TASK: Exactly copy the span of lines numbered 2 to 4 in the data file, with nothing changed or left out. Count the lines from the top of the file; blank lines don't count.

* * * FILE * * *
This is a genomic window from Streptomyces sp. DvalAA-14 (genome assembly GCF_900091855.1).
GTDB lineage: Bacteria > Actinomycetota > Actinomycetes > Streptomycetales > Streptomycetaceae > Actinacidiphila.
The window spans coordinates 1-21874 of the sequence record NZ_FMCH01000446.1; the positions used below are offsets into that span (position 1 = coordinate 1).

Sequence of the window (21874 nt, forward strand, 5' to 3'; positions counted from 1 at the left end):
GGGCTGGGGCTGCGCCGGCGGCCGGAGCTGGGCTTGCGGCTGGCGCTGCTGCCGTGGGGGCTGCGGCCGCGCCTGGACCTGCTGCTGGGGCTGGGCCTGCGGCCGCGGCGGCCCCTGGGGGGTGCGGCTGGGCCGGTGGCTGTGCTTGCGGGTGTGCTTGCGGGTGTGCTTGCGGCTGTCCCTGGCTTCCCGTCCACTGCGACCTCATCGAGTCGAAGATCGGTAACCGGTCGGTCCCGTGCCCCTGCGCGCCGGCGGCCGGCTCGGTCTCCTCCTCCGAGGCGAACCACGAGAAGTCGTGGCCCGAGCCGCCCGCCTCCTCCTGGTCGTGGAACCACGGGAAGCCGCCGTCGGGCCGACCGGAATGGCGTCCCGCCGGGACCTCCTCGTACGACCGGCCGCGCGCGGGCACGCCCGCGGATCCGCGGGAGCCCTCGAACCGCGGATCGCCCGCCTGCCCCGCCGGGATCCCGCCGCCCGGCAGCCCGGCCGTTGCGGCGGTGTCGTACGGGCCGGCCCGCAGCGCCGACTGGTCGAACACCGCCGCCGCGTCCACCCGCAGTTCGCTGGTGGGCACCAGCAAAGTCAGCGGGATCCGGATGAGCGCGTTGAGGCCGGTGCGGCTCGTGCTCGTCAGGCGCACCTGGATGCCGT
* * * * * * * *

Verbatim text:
GTDB lineage: Bacteria > Actinomycetota > Actinomycetes > Streptomycetales > Streptomycetaceae > Actinacidiphila.
The window spans coordinates 1-21874 of the sequence record NZ_FMCH01000446.1; the positions used below are offsets into that span (position 1 = coordinate 1).

Sequence of the window (21874 nt, forward strand, 5' to 3'; positions counted from 1 at the left end):